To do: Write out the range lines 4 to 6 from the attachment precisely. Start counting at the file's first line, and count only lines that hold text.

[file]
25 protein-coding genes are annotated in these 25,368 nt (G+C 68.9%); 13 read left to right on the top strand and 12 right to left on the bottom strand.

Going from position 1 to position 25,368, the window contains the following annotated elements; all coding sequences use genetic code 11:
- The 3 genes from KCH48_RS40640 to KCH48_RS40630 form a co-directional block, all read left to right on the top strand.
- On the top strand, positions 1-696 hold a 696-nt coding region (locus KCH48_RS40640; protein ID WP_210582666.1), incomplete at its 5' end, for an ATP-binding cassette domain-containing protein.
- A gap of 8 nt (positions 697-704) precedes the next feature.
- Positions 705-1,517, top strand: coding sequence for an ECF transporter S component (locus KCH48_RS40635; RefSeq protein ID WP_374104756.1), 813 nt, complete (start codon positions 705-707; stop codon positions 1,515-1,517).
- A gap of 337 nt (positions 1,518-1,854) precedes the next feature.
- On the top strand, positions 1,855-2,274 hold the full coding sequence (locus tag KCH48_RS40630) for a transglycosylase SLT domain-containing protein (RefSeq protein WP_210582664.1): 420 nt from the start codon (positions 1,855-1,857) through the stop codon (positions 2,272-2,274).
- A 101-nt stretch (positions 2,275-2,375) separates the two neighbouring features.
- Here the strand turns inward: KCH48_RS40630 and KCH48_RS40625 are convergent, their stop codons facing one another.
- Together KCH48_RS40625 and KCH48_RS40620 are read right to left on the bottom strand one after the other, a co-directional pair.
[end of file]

- On the top strand, positions 1-696 hold a 696-nt coding region (locus KCH48_RS40640; protein ID WP_210582666.1), incomplete at its 5' end, for an ATP-binding cassette domain-containing protein.
- A gap of 8 nt (positions 697-704) precedes the next feature.
- Positions 705-1,517, top strand: coding sequence for an ECF transporter S component (locus KCH48_RS40635; RefSeq protein ID WP_374104756.1), 813 nt, complete (start codon positions 705-707; stop codon positions 1,515-1,517).